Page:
The last stop of our tour through Italy and Greece was the beautiful town of Florence, in the middle of the Tuscany region. We visited Francesca and Roberto, a painter and an architect, who installed the “Source” design fair there, 2 years ago ( Our interview took place during the course of the 3rd annual edition of the fair (September 10-20, 2015) on site in the green oasis that is the Giardino di Villa Strozi. There, two beautiful buildings provide space for their self-made design exhibition and for the workshops that they host together with the team of the Altrove Association. All designers are allowed to exhibit for free, with the goal of fostering the growth of up and coming talent. The fair is meant to function as a hub creating a network between designers, artisans and artists as well as to connect them with companies and institutions. For future editions, Francesca and Roberto plan to extend the fair by a media section, showing feature films and documentaries in the open air theatre which is located on the roof of their exhibition building. After the interview, we headed back into town and regained our strength by having some authentic Italian pasta for lunch in order to get ready for the second half of our day.

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In the afternoon, we met with the architect and LOFOIO ( founder Mattia in his workshop, which is located in the middle of a vibrant neighborhood that has a long tradition of hosting a multitude of craftsmen, workshops, artisans and designers.  The room features the space and the tools needed in order to do handicrafts, to enjoy or to discover your passions and to get in touch with likeminded people, which is also fostered by events that are hosted in the workshop. Mattia is very interested in the concept of co-working and was already involved in setting up 2 other co-working spaces in Florence, including the Fab Lab. We had an interesting talk about LOFOIO as well as about the future of work in general and about giving power to freelancers. LOFOIO (Italian for “I do this”)  is his prototype for a network of a variety of thematically distinct co-working spaces. As a true maker living his claim, we are sure that there is lots more to expect from him. Before we headed back for our last night in Italy, Mattia took us across the neighborhood to visit some befriended craftsmen and designers. The designer depicted below used to work for Hermès and now runs a leather workshop and store of his own.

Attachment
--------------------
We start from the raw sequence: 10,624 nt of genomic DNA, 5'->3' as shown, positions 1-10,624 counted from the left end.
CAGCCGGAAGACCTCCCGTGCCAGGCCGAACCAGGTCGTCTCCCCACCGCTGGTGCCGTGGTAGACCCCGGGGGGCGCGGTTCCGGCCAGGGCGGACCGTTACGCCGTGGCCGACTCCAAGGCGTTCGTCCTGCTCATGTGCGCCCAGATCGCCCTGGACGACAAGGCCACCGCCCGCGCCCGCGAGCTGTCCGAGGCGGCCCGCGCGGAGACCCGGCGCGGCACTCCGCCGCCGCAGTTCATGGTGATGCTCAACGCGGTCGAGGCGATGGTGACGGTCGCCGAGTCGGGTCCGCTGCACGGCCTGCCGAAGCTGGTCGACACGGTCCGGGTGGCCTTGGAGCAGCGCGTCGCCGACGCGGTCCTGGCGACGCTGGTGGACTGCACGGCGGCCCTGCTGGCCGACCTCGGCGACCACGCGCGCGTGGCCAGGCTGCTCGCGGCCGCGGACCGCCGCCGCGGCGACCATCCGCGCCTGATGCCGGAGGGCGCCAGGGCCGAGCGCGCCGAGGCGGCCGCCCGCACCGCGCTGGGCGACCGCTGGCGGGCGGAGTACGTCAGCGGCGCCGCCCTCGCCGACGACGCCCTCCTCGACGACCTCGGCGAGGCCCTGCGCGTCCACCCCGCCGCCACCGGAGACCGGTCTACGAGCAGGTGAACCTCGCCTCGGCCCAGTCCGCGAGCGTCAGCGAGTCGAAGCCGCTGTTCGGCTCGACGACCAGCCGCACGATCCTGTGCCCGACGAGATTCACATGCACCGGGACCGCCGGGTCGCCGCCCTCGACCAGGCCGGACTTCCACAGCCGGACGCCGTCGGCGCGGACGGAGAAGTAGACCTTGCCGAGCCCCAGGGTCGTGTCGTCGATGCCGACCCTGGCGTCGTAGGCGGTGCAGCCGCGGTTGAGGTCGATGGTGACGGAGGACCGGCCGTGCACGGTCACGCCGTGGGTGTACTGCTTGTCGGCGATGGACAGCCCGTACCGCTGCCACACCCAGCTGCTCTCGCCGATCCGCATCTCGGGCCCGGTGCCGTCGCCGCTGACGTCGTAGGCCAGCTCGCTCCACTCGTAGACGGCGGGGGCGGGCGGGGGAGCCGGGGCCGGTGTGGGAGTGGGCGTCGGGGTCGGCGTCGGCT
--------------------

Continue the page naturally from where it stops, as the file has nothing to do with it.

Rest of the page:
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After our amazing Raki evening with the Latraac crew, we headed back from the Greek harbour town of Patra to Bari in Italy by boat the next day, again doing Camping on Board. We made full use of the time on the ferry by cutting some hair on the parking deck. After having been checked thoroughly for Syrian refugees and drugs when arriving back in Southern Italy, we visited a tiny Italian village on the coast and had fresh seafood that came straight from the fish trawler onto the grill. When the roaring heat started to cool down a bit towards the evening, we drove a couple of hundred kilometers up North for the night. Our 1978 built VW van needed careful treatment and didn’t handle the heat very well.

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Now that we had a few days of traveling from the very South of Bari back up North to Florence, we actually had some time to wind down and have a proper bonfire on the beach, grilling good Italian vegetables with Feta cheese accompanied by some “Reishunger” Risotto from Germany. Unfortunately, Sandy was still not running smoothly, our beloved T2 would not start any more. So we grabbed the opportunity to take her to a workshop, run by Donato Zerulo, where we got some new spark plug wires and a new cable for the starter, which actually helped it a lot and we were running smoothly again.


However, the next day was not without surprise, given our little “incident” at the self service gas station. Our thought-to-be friendly Italian helper took off with a tank full of gas on our bill, which led to all the actually friendly Italian customers of the station collecting money for another tank to finally fill up Sandy again. Unfortunately, the attendant opted for Diesel fuel, which then had to be sucked out of the tank again with the good old sucking-the-hose technique. After this “interesting” pit stop, we finally made it up North to Tuscany, where we spent the night overlooking a really nice lake and doing some time lapse photography.